I'm using the hardware PWM output with wiringpi. It provides the function pwmSetClock that should make it possible to change the frequency. (https://projects.drogon.net/raspberry-pi/wiringpi/functions/). I believe since the default is 200 Mhz setting the divisor to 200000000 should make an LED hooked up to the output flash visibly, but that is not the case.

Can this be changed?

  • 1
    I am doing some testing with the hardware PWM, and it doesn't seem to have a fiexd frequency. It varied based on the pulse width set in pwmWrite(). Not something I would expect to happen – TheMeaningfulEngineer Aug 8 '13 at 13:13

I've recently had some reason to start experimenting with PWM myself, and found that (as pointed out by one of the comments) the frequency seems to vary with duty cycle - bizzare, right? It turns out that Broadcom implemented "balanced" PWM in order to make the on and off PWM pulses as evenly distributed as possible. They give a description of the algorithm and some more discussion on page 139 of their datasheet: http://www.element14.com/community/servlet/JiveServlet/downloadBody/43016-102-1-231518/Broadcom.Datasheet.pdf

So what you really want is to put PWM in mark-space mode, which will give you the traditional (and easily predictable) PWM you're looking for:


The rest of the answer assumes we're in mark-space mode.

I also did some experimenting with the allowable range of values for pwmSetClock() and pwmSetRange(). As noted in one of the other answers, the valid range for pwmSetClock() seems to go from 2 to 4095, while the valid range for pwmSetRange() is up to 4096 (I didn't attempt to find a lower-limit).

The range and clock (a better name is probably divisor) both affect the frequency. The range also affects resolution, so while it may be possible to use very low values, there is a practical limit to how low you will probably want to go. For example, if you used a range of 4, you could achieve higher frequencies, but you will only be able to set the duty cycle to 0/4, 1/4, 2/4, 3/4 or 4/4.

The Raspberry Pi PWM clock has a base frequency of 19.2 MHz. This frequency, divided by the argument to pwmSetClock(), is the frequency at which the PWM counter is incremented. When the counter reaches a value equal to the specified range, it resets to zero. While the counter is less than the specified duty cycle, the output is high, otherwise the output is low.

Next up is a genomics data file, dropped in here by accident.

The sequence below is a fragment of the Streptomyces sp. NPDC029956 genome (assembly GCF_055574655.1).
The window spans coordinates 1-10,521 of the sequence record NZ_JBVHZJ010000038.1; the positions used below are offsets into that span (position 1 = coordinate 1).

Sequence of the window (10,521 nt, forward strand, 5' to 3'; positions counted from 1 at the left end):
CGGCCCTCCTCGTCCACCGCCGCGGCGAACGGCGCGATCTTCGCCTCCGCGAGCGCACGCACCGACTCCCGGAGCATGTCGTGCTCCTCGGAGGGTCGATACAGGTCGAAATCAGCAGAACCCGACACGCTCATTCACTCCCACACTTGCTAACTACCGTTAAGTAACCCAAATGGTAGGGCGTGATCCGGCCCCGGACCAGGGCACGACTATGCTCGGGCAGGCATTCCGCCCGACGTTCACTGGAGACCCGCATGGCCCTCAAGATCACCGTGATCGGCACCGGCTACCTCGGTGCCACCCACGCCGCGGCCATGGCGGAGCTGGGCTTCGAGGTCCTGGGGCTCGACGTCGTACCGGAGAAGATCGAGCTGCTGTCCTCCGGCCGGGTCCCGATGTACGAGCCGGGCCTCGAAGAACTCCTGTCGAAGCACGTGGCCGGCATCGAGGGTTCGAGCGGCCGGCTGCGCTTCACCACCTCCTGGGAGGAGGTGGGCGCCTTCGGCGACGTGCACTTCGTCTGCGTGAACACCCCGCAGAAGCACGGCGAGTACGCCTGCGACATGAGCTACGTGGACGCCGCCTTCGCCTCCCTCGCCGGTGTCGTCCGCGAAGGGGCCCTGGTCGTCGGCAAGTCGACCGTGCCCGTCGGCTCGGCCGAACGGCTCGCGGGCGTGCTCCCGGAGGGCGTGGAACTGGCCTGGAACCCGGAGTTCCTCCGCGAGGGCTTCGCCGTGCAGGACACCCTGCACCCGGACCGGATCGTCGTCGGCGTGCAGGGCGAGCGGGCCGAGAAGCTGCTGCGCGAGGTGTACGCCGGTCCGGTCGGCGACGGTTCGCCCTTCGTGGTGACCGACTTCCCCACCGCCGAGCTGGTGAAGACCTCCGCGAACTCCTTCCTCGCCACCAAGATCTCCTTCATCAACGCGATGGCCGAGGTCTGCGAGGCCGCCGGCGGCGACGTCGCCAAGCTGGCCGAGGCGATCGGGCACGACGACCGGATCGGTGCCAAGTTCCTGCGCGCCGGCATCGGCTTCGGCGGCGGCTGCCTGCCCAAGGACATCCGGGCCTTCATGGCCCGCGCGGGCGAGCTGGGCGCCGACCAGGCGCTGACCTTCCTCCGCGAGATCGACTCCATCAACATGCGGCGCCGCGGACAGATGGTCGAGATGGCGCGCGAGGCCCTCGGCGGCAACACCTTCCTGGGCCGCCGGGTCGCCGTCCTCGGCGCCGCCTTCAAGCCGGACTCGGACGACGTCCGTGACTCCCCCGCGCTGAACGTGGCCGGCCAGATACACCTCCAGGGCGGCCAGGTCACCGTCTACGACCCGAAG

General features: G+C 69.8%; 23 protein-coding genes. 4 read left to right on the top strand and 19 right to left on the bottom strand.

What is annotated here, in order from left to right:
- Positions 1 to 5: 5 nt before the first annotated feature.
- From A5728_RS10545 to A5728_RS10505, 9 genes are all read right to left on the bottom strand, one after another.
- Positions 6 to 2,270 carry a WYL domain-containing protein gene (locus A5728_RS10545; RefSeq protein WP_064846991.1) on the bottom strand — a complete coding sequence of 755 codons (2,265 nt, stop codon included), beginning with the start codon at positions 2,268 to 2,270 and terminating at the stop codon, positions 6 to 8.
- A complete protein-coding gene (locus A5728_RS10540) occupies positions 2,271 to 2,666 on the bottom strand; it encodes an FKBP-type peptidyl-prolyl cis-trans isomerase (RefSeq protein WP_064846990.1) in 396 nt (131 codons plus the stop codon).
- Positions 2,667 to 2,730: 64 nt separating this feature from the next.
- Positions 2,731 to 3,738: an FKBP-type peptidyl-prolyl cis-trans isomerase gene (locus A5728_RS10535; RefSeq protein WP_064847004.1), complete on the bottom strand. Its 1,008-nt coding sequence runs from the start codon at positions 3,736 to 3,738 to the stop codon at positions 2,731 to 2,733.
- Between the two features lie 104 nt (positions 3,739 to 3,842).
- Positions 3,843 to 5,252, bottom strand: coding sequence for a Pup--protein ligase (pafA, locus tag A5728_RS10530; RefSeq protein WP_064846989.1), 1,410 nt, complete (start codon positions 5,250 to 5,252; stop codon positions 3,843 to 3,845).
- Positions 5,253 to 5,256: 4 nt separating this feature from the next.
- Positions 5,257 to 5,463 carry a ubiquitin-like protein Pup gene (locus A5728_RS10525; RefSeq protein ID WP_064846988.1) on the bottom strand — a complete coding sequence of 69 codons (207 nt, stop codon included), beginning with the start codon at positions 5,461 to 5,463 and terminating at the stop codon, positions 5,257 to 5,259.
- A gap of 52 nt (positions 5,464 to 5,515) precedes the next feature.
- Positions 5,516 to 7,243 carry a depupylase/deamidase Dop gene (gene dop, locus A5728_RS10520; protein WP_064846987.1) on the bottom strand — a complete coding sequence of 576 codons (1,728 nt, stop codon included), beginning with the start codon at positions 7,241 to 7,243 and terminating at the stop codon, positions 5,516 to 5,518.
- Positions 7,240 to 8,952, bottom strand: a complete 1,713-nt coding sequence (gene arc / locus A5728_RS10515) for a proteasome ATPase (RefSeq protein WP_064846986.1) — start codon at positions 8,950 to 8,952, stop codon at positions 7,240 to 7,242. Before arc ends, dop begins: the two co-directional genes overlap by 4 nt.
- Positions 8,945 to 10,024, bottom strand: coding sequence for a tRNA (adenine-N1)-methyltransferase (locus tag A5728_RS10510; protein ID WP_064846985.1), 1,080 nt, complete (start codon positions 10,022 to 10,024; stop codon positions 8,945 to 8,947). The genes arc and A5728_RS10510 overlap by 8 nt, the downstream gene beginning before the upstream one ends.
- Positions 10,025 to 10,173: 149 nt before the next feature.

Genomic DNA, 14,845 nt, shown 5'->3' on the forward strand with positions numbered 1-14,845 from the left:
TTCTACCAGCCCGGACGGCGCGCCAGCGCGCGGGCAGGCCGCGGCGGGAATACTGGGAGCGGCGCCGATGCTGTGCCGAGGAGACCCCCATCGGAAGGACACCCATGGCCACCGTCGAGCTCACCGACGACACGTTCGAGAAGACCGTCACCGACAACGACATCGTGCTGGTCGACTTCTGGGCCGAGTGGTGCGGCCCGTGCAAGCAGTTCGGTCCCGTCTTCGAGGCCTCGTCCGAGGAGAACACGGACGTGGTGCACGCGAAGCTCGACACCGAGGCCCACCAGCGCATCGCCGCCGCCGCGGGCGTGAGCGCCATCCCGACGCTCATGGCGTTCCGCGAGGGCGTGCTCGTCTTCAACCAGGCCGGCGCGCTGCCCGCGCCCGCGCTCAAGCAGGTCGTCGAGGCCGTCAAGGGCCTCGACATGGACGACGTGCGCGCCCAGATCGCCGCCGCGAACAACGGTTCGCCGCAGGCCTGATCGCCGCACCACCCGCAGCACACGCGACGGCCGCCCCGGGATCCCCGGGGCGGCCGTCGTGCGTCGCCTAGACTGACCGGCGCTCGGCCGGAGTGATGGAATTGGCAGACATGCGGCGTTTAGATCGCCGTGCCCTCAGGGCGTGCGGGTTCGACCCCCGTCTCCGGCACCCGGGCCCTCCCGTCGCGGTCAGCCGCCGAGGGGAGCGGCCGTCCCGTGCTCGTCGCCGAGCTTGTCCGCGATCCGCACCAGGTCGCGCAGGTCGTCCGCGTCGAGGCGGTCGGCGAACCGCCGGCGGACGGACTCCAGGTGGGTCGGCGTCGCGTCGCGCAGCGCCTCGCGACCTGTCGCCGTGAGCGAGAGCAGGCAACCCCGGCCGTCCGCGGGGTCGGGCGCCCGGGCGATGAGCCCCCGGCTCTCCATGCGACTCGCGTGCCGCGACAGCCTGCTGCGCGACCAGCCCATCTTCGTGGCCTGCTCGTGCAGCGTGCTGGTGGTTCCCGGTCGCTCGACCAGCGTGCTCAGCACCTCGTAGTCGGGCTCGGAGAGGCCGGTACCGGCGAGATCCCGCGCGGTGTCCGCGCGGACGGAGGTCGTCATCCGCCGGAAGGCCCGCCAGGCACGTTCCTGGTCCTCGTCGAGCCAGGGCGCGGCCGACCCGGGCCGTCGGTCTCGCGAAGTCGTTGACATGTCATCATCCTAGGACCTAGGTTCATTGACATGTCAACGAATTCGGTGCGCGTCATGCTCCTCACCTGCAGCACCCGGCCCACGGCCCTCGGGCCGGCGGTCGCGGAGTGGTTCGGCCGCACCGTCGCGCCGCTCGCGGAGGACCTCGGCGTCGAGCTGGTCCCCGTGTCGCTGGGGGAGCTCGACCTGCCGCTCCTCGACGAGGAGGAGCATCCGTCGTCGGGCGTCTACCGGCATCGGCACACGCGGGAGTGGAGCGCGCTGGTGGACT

This means, if you want to set the PWM to have a specific frequency, you can use the following relationship:

pwmFrequency in Hz = 19.2e6 Hz / pwmClock / pwmRange.

If you use the maximum permissible values for pwmSetClock() and pwmSetRange(), you will end up with the minimum achievable hardware PWM frequency of ~1.14 Hz. This will certainly give a visible flicker (more of a flash, really) to an LED. I did confirm the above equation with an oscilloscope, and it seems to hold. The upper frequency limit will be affected by the resolution you need, as described above.

  • Concerning the lower bound on pwmRange: I successfully set it to 2 (to get a duty cycle of 50%). – Ted Pudlik Jul 19 '14 at 21:32
  • from what source do you know that the pwm clock has a frequency of 19.2 mhz? – thi gg Dec 3 '14 at 17:37

According to this formula:

pwmFrequency in Hz = 19.2e6 Hz / pwmClock / pwmRange

We can set pwmClock=1920 and pwmRange=200 to get pwmFrequency=50Hz:

50 Hz = 19.2e6 Hz / 1920 / 200

I test it on alarmpi:

$ pacman -S wiringpi
$ gpio mode 1 pwm
$ gpio pwm-ms
$ gpio pwmc 1920
$ gpio pwmr 200     # 0.1 ms per unit
$ gpio pwm 1 15     # 1.5 ms (0º)
$ gpio pwm 1 20     # 2.0 ms (+90º)
$ gpio pwm 1 10     # 1.0 ms (-90º)

Note: My servo expects a 50Hz signal.

  • how do you come to: 'gpio pwmr 200 # 0.1 ms per unit' – mxlian Feb 5 '17 at 21:34
  • 50Hz ---> 20ms per cycle. 20ms / 200 units = 0.1ms per unit – mxlian Feb 5 '17 at 21:40

This is the code I'm using. I'm trying to see what will change as i change the settings.

#include <wiringPi.h>
#include <stdio.h>
#include <stdlib.h>
#include <stdint.h>

int main (void)
  printf ("Raspberry Pi wiringPi test program\n") ;

  if (wiringPiSetupGpio() == -1)
    exit (1) ;

  pwmSetRange (10) ;
  pwmWrite (18, 5);

for (;;) delay (1000) ;

pwmSetClock(1); -> 2.342kHz

pwmSetClock(2); -> 4.81MHz

pwmSetClock(3); -> 3.19MHz

pwmSetClock(4); -> 2.398MHz

pwmSetClock(5); -> 1.919MHz

pwmSetClock(6); -> 1.6MHz

pwmSetClock(7); -> 1.3MHz

pwmSetClock(8); -> 1.2MHz

pwmSetClock(9); -> 1.067MHz

pwmSetClock(10); -> 959kHz

pwmSetClock(11); -> 871kHz

pwmSetClock(20); -> 480kHz

pwmSetClock(200); -> 48kHz

pwmSetClock(500); -> 19kHz

pwmSetClock(1000); -> 9.59kHz

pwmSetClock(2000); -> 4.802kHz

pwmSetClock(4000); -> 2.401kHz

pwmSetClock(5000); -> 10.58kHz

From what i've tested, it seems the divisor goes from 2 to some number less than 5000. I would guess it has something to do with the binary representation of those numbers which are being directlly set in the register. Once the numbers binary representation has more bits than the register can take it just takes the first bits and interpretes the numbers that way. Thats why the strange behaviour comes when going from 4000 to 5000.

  • 1
    How would I change the duty cycle? – noufal Dec 24 '13 at 11:29
  • How did you measure the frequencies? – Seanny123 Jun 9 '14 at 14:56

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